Axel-In-Charge: Navigating the "Civil War II" Landscape, Bringing DMC to Marvel
I’ve said it before and I’ll say it again; Emerald City Comicon is my favorite comic book convention. It truly is all about the comic books, not just for the fans but for the creators too. There is something almost thrilling about how excited everyone gets about the medium, whatever the perspective, the enthusiasm is palpable. I made a postcard about it (right), because this boy’s quiet smile and nifty, painted mask exemplify the fun everyone has at ECCC.
Have you ever seen that old movie; My Dinner with Andre? I always feel energized by that film, as if the depth and range of the protagonist’s conversation, and their excitement together is nourishing me. In real life, a good bit of banter between friends can be similarly thrilling, and ECCC absolutely oozes with these kind of happy interactions. Some people collect sketches or rare back issues at conventions, but the secret joy is to collect experiences, to immerse ourselves in the little glimpses of intimacy and shared enthusiasm. In a time when we can easily document and share every aspect of our lives, the priceless souvenirs I bring home from ECCC are my meetings with people.
On the way to Seattle, I used the flight to catch up with my reading and just loved the newest issue of Powers. Ever since Deena Pilrgim came back, I think it’s just got better and better. This newest storyline allows for some really weird thinking and the art is getting this oddly 1960’s graphics / Mod Squad feel about it. When I stumbled across Michael Avon Oeming’s table, I told him so, and added that I particularly loved the page with all three cops, simultaneously pulling their guns. He laughed and said that he had the page for sale if I was interested. Now I don’t often buy art, I already have more than I can fit on my walls, but I couldn’t resist. When I pulled out the page, it had this marvelous white space, giving it even more of that ’60’s filmstrip look I like. I ended up buying that and the two pages following, to frame as a triptych together. I rationalized the purchase by calling it a housewarming gift to myself, since I’m moving to Los Angeles next week. It felt extravagant, but the new art has really helped me look forward to decorating my new place instead of dreading the move.
Most people probably already know this, but I found out that before his career as a writer, Rick Remender worked as professional artist. Until I heard him talking to Tony Harris about it, I hadn’t realized the extent of his experience, but when they began arguing about their preferences for a Winsor & Newton 00 brush Vs. a Winsor & Newton 5 brush I began to understand the level of artistic geekery they embraced. (In case you’re interested; Harris prefers the thick handle and versatility of a number 5 with an extremely light touch, while Remender prefers the finesse and control of the extremely fine 00 brush.) Remender had a some encouraging words about my impending move south, since he made a similar move himself and loves the sunshine of Southern California.
Talking of moves, I managed to visit a friend who has recently relocated from San Francisco to Seattle; Emily Stackhouse, (artist and creator of her gritty, creator-owned comic book; Miner’s Mutiny.) Her table neighbor was Georges Jeanty, artist of Buffy the Vampire Slayer, Season 8 & 9, and all around nice guy. Don’t think me too European, but because of the spelling of his name, and his stellar work on Buffy, I had assumed he would be a French woman. Turns out he is a very American man, and he introduced me to his table-mate; Dexter Vines, who’s beautifully fluid inking had graced some early Buffy comic books. We looked at his fantastic work on Hulk, and I admired his range. Though I would like to say that we had a sensibly conversation about something sensible, I couldn’t help myself from raving about the vampy cats in Buffy, which I personally would love to see more of (Sanrio goes horror? Yes please.)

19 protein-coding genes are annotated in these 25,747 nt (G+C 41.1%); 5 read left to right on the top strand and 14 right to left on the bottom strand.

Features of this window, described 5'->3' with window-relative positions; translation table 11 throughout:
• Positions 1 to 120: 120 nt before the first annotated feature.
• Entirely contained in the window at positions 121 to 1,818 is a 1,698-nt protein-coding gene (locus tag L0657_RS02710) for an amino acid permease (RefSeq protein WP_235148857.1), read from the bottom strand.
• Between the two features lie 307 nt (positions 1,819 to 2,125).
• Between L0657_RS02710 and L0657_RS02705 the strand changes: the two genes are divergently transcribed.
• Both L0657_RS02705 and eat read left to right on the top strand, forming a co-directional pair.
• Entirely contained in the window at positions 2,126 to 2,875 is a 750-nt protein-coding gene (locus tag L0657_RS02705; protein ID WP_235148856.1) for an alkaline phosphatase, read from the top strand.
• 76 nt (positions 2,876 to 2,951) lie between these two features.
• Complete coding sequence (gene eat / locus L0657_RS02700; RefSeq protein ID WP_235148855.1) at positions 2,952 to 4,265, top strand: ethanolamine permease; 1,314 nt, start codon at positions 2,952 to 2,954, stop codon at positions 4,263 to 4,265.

On Sunday, I randomly found Jacen Burrows, who’s work I have long admired, most recently on the mind-expanding comic book Neonomicon. This was an exciting comic book to discuss, as I have read some of the script and was absolutely shocked at the detail. While most of us who read Moore have, at some point, read one of his detailed scripts, I had never seen an artist so meticulously draw every single thing in that script. Even more impressive, Burrows managed to make all of those details look like organic elements of each scene. He told me a lot about Moore’s requirements for the comic book, not just the content but the layouts too. Then, adding more layers to the insanely rich detail of the comic book, he showed me his own secret requirements for each page, with a five pointed star hidden somewhere on every single page, and black cats winding their way through the story. It made me so excited to go back and reread the book, finding out that Burrows not only managed to incorporate every single detail of the script descriptions into the comic book, but also added his own. What a mad man!
These are just a few of the wonderful little things that happened in one short weekend. Come back next week, when I’ll be posting part two about the creators, the cosplayers, and the attendees I encountered at Emerald City Comicon 2012.
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